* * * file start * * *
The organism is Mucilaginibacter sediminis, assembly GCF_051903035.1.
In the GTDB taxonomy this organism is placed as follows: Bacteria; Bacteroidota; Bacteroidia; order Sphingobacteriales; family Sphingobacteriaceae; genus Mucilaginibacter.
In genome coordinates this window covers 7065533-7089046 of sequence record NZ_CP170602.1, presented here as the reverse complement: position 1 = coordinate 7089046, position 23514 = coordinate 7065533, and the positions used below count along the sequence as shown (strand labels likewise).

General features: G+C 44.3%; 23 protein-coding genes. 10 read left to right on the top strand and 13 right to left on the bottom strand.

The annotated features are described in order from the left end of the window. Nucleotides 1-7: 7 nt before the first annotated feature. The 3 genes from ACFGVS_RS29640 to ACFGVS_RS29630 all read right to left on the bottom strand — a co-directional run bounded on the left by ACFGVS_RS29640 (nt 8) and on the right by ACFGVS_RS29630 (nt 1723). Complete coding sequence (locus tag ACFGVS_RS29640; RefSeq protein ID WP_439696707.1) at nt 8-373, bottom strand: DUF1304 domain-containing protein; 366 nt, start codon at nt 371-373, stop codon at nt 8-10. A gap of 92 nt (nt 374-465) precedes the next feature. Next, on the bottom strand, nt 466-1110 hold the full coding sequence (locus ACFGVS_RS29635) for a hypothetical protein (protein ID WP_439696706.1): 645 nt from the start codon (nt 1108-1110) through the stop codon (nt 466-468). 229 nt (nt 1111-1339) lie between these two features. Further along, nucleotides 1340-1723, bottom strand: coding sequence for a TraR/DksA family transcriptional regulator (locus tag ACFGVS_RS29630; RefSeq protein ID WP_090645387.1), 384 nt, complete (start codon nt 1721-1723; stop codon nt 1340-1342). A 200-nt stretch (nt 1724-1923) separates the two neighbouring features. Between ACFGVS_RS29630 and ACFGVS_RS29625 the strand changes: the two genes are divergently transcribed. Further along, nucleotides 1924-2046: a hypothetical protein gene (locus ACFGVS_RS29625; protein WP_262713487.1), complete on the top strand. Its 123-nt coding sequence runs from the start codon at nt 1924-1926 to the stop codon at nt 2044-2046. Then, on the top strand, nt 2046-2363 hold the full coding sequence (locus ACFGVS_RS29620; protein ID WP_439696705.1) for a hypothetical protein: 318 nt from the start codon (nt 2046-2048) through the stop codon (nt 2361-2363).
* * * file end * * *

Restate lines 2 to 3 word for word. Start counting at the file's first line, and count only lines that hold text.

In the GTDB taxonomy this organism is placed as follows: Bacteria; Bacteroidota; Bacteroidia; order Sphingobacteriales; family Sphingobacteriaceae; genus Mucilaginibacter.
In genome coordinates this window covers 7065533-7089046 of sequence record NZ_CP170602.1, presented here as the reverse complement: position 1 = coordinate 7089046, position 23514 = coordinate 7065533, and the positions used below count along the sequence as shown (strand labels likewise).